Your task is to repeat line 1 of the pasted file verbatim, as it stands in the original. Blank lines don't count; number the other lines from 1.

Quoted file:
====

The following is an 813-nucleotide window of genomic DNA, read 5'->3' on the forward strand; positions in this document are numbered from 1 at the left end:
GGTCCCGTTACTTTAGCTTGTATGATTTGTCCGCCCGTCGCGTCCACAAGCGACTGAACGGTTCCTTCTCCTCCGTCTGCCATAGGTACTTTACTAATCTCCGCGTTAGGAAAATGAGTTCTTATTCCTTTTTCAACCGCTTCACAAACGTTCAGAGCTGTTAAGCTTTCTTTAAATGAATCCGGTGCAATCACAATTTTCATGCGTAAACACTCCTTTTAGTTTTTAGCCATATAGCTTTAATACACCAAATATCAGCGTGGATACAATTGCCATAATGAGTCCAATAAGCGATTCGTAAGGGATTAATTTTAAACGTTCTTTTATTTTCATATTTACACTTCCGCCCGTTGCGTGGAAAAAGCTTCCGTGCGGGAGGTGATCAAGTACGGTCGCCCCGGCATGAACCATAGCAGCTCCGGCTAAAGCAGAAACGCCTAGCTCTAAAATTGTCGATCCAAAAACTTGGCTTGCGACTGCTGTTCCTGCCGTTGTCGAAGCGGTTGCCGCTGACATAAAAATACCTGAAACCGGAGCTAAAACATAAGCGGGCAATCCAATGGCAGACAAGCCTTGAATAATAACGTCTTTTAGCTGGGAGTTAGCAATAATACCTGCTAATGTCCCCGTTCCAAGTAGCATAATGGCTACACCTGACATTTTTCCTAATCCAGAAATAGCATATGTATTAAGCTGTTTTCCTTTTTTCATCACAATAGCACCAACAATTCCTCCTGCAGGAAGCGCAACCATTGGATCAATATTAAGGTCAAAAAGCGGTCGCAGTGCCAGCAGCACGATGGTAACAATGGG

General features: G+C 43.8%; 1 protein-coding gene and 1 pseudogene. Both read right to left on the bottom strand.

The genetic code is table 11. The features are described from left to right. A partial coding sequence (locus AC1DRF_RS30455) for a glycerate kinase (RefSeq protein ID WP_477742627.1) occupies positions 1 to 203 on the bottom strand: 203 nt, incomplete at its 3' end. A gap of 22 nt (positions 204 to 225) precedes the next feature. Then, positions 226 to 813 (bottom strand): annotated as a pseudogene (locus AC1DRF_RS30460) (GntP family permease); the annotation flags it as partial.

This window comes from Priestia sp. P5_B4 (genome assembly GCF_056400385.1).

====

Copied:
The following is an 813-nucleotide window of genomic DNA, read 5'->3' on the forward strand; positions in this document are numbered from 1 at the left end: